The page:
Published 15/3/2012 – www.ourworldtoday.com.au
OPINION | MILITARY intervention in Uganda to capture the now world-infamous Joseph Kony could cause ethical dilemmas that many inspired by the Kony 2012 Campaign may not have realised.
Within a week and a half of going viral, nearly 100 million people have viewed the Kony 2012 documentary. Invisible Children should be commended for its unprecedented success at raising global awareness of Kony’s crimes.
However, we should all be asking some hard questions. Instead of instinctively supporting calls for military intervention in Uganda, Australians should carefully consider how we could most effectively help Kony’s victims recover.
“The goal of KONY 2012 is for the world to unite to see Kony arrested and prosecuted for his crimes against humanity,” Invisible Children’s website states.
Kony’s trial will be unquestionably important in setting a precedent for the future capture and prosecution of all war criminals. Justice will also play an important role in helping Kony’s victims recover from 30 years of suffering.
But we can’t ignore the fact that prosecuting Kony will not resolve many pressing issues that most Ugandans face today.
We need to have a good debate about whether military intervention will be the most effective way to help Ugandans and people in surrounding countries.
Invisible Children have supported forces such as the Sudan People’s Liberation Army (SPLA), which fights Kony’s Lord’s Resistance Army (LRA), but Human Rights Watch has accused the SPLA of rape, looting and using child soldiers.
I assume international forces would need to work collaboratively with such local forces to successfully capture Kony – and such an ethical dilemma cannot be taken lightly.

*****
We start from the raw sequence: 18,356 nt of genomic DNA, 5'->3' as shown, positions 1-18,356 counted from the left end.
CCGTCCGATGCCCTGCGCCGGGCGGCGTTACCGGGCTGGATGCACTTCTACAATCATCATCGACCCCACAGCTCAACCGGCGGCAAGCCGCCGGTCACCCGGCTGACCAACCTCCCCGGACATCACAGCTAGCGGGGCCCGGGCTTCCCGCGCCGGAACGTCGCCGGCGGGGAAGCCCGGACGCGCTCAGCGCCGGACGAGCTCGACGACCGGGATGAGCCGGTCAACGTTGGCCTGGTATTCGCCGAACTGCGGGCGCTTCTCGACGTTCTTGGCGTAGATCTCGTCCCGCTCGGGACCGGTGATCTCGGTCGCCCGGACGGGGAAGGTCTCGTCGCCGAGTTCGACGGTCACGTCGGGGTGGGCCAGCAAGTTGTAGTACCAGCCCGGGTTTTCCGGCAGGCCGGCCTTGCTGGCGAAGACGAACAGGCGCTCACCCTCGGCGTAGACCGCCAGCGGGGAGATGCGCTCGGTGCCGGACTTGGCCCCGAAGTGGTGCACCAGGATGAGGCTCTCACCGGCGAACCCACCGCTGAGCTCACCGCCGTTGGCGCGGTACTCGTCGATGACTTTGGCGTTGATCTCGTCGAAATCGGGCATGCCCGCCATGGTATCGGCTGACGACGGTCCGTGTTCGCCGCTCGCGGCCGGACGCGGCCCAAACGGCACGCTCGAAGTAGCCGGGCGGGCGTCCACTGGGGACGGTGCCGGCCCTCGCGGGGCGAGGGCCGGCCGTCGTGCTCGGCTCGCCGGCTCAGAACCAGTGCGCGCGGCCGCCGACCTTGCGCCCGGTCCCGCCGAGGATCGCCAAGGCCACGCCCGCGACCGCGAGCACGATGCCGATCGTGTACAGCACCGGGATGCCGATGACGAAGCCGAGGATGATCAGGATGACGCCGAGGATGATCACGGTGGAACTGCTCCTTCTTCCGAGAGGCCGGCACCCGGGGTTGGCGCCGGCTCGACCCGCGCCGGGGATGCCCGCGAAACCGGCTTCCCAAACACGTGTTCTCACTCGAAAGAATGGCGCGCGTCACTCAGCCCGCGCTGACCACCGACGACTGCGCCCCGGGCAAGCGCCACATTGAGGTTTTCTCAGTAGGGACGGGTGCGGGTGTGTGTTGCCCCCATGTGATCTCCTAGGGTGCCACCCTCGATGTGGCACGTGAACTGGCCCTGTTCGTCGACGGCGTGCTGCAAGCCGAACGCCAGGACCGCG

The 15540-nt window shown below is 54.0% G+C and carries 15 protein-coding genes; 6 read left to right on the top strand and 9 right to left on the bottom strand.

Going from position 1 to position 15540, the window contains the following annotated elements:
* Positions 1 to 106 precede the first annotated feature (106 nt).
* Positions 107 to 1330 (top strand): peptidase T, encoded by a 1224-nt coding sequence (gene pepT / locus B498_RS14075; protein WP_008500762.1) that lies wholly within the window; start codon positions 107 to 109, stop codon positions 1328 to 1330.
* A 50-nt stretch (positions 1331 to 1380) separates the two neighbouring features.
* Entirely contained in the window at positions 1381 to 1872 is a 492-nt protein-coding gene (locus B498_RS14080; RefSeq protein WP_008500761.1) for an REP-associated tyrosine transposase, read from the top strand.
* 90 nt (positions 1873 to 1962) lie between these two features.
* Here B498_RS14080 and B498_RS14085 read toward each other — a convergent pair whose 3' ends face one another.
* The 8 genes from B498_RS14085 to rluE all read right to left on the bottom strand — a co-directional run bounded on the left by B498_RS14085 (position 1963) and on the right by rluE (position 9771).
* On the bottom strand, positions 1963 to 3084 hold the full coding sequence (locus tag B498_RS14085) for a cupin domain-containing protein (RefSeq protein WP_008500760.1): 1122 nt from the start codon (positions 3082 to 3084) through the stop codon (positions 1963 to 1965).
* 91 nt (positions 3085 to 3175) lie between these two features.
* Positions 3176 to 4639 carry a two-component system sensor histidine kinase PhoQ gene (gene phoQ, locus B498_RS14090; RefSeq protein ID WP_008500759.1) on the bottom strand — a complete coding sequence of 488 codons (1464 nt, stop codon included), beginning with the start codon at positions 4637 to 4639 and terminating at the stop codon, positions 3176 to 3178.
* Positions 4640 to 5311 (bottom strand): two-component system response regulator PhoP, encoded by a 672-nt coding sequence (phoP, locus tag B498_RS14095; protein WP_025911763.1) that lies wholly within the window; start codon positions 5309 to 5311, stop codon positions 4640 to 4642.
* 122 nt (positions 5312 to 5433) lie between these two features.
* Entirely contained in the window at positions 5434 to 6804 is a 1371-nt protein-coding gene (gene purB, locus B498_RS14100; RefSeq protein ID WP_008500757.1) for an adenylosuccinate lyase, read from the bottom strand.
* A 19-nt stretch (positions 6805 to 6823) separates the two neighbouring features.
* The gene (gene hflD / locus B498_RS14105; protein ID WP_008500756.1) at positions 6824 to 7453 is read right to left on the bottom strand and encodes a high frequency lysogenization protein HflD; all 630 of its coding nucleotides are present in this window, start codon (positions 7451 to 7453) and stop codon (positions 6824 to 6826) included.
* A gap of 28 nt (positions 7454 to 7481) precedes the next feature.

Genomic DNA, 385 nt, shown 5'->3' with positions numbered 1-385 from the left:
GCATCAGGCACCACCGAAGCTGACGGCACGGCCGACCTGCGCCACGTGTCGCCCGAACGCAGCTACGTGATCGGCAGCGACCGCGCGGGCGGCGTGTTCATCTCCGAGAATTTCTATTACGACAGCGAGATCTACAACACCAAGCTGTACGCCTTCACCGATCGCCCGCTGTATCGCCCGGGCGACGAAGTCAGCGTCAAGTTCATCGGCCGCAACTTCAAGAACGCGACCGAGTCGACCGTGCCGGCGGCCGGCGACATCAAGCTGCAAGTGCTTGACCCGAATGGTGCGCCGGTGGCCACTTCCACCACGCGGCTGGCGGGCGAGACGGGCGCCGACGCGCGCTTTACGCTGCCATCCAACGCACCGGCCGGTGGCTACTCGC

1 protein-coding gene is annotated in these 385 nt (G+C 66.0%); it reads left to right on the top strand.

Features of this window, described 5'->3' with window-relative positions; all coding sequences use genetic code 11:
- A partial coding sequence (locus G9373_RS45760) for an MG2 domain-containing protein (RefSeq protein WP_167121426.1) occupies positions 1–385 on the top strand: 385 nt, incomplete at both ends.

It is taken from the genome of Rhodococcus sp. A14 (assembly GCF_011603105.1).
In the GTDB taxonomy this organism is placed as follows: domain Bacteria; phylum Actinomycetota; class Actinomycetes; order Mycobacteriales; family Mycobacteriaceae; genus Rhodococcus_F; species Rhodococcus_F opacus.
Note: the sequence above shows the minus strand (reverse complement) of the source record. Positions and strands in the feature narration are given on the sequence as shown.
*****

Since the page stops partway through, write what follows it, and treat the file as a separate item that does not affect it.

We have a moral responsibility to help others in times of conflict and crisis. But supporting military intervention is pointless if there are other, more effective ways to help ordinary Ugandans.
In his blog post, award-winning Ugandan journalist Angelo Izama highlights the urgency to refocus international aid efforts towards other Ugandan causes.
“To call the [Kony 2012] campaign a misrepresentation is an understatement…its portrayal of his alleged crimes in Northern Uganda are from a bygone era,” he writes.
“Today most of these children are semi-adults. Many are still on the streets unemployed,” he adds.
“Gulu has the highest numbers of child prostitutes in Uganda. It also has one of the highest rates of HIV/AIDS and Hepatitis.”
Invisible Children are currently helping rehabilitate ex-child soldiers in Uganda on a relatively small-scale. However, Australia should consider helping implement a larger-scale program focused on rehabilitation of ex-child soldiers and girls used as sex slaves by the LRA.
But we must not forget the importance of supporting the region’s economic development. Not all child soldiers in Africa were kidnapped by the LRA during the middle of the night.
As difficult as it may be for us to understand, desperately poor families can sell their children into conflict. We need to open up our minds to several studies and reports that emphasise the links between poverty and conflict in Africa.
UNICEF states “an education is perhaps a child’s strongest barrier against poverty”. If education is the key to poverty reduction, and poverty reduction is likely to reduce violence and conflict, then we morally ought to actively support more poverty-reduction programs in Africa.
Perhaps military intervention really is what we need to capture Kony, but we need to listen to what civilians want and require. Australia needs a proactive debate about how we can most effectively help ordinary Ugandans.
We should begin by acknowledging the idea that perhaps our moral responsibility lies with funding aid projects directed towards helping millions, as opposed to supporting a military intervention that targets one man.